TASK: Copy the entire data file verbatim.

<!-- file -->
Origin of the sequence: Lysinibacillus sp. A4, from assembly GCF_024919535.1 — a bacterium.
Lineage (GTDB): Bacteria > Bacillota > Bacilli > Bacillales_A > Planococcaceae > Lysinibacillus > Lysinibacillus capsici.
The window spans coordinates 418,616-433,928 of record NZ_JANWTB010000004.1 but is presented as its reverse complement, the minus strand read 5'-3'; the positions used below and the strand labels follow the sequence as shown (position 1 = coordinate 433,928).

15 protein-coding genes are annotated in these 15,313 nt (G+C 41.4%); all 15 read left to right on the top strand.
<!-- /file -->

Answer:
Origin of the sequence: Lysinibacillus sp. A4, from assembly GCF_024919535.1 — a bacterium.
Lineage (GTDB): Bacteria > Bacillota > Bacilli > Bacillales_A > Planococcaceae > Lysinibacillus > Lysinibacillus capsici.
The window spans coordinates 418,616-433,928 of record NZ_JANWTB010000004.1 but is presented as its reverse complement, the minus strand read 5'-3'; the positions used below and the strand labels follow the sequence as shown (position 1 = coordinate 433,928).

15 protein-coding genes are annotated in these 15,313 nt (G+C 41.4%); all 15 read left to right on the top strand.